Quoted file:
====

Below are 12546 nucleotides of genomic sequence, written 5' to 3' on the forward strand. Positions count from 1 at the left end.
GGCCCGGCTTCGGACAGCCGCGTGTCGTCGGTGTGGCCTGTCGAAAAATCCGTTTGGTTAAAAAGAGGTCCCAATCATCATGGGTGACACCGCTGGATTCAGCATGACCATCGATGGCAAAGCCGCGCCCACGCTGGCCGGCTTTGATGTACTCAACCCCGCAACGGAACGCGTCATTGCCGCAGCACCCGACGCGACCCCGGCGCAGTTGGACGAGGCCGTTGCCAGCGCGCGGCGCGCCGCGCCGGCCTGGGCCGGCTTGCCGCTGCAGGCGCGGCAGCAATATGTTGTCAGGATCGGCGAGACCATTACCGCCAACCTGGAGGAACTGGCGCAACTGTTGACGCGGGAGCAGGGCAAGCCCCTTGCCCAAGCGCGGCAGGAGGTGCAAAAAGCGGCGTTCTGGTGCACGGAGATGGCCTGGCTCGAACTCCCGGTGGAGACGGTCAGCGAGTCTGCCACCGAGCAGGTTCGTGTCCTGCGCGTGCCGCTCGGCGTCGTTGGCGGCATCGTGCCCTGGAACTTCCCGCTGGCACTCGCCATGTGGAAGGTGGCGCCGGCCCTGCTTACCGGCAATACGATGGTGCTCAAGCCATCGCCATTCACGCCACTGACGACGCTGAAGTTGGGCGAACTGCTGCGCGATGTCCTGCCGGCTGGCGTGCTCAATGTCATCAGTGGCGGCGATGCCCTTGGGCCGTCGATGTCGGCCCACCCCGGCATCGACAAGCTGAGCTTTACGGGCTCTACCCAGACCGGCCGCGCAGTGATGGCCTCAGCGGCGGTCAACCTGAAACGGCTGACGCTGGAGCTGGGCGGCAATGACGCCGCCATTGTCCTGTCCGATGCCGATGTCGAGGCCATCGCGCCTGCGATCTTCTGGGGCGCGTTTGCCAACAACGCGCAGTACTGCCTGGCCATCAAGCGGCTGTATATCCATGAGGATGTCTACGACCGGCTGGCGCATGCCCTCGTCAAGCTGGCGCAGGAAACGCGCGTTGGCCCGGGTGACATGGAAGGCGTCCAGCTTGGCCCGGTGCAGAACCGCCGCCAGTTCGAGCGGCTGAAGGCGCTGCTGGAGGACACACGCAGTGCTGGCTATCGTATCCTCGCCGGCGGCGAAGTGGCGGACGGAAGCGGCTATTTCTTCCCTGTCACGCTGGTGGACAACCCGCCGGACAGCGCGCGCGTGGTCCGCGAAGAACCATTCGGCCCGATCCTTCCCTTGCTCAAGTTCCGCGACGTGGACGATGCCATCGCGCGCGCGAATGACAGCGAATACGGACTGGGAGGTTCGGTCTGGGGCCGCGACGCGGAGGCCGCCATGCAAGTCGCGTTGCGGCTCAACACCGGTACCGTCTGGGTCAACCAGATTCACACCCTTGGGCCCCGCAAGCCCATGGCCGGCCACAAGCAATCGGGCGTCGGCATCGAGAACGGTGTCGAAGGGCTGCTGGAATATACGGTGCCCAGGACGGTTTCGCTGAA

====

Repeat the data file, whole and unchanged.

Below are 12546 nucleotides of genomic sequence, written 5' to 3' on the forward strand. Positions count from 1 at the left end.
GGCCCGGCTTCGGACAGCCGCGTGTCGTCGGTGTGGCCTGTCGAAAAATCCGTTTGGTTAAAAAGAGGTCCCAATCATCATGGGTGACACCGCTGGATTCAGCATGACCATCGATGGCAAAGCCGCGCCCACGCTGGCCGGCTTTGATGTACTCAACCCCGCAACGGAACGCGTCATTGCCGCAGCACCCGACGCGACCCCGGCGCAGTTGGACGAGGCCGTTGCCAGCGCGCGGCGCGCCGCGCCGGCCTGGGCCGGCTTGCCGCTGCAGGCGCGGCAGCAATATGTTGTCAGGATCGGCGAGACCATTACCGCCAACCTGGAGGAACTGGCGCAACTGTTGACGCGGGAGCAGGGCAAGCCCCTTGCCCAAGCGCGGCAGGAGGTGCAAAAAGCGGCGTTCTGGTGCACGGAGATGGCCTGGCTCGAACTCCCGGTGGAGACGGTCAGCGAGTCTGCCACCGAGCAGGTTCGTGTCCTGCGCGTGCCGCTCGGCGTCGTTGGCGGCATCGTGCCCTGGAACTTCCCGCTGGCACTCGCCATGTGGAAGGTGGCGCCGGCCCTGCTTACCGGCAATACGATGGTGCTCAAGCCATCGCCATTCACGCCACTGACGACGCTGAAGTTGGGCGAACTGCTGCGCGATGTCCTGCCGGCTGGCGTGCTCAATGTCATCAGTGGCGGCGATGCCCTTGGGCCGTCGATGTCGGCCCACCCCGGCATCGACAAGCTGAGCTTTACGGGCTCTACCCAGACCGGCCGCGCAGTGATGGCCTCAGCGGCGGTCAACCTGAAACGGCTGACGCTGGAGCTGGGCGGCAATGACGCCGCCATTGTCCTGTCCGATGCCGATGTCGAGGCCATCGCGCCTGCGATCTTCTGGGGCGCGTTTGCCAACAACGCGCAGTACTGCCTGGCCATCAAGCGGCTGTATATCCATGAGGATGTCTACGACCGGCTGGCGCATGCCCTCGTCAAGCTGGCGCAGGAAACGCGCGTTGGCCCGGGTGACATGGAAGGCGTCCAGCTTGGCCCGGTGCAGAACCGCCGCCAGTTCGAGCGGCTGAAGGCGCTGCTGGAGGACACACGCAGTGCTGGCTATCGTATCCTCGCCGGCGGCGAAGTGGCGGACGGAAGCGGCTATTTCTTCCCTGTCACGCTGGTGGACAACCCGCCGGACAGCGCGCGCGTGGTCCGCGAAGAACCATTCGGCCCGATCCTTCCCTTGCTCAAGTTCCGCGACGTGGACGATGCCATCGCGCGCGCGAATGACAGCGAATACGGACTGGGAGGTTCGGTCTGGGGCCGCGACGCGGAGGCCGCCATGCAAGTCGCGTTGCGGCTCAACACCGGTACCGTCTGGGTCAACCAGATTCACACCCTTGGGCCCCGCAAGCCCATGGCCGGCCACAAGCAATCGGGCGTCGGCATCGAGAACGGTGTCGAAGGGCTGCTGGAATATACGGTGCCCAGGACGGTTTCGCTGAA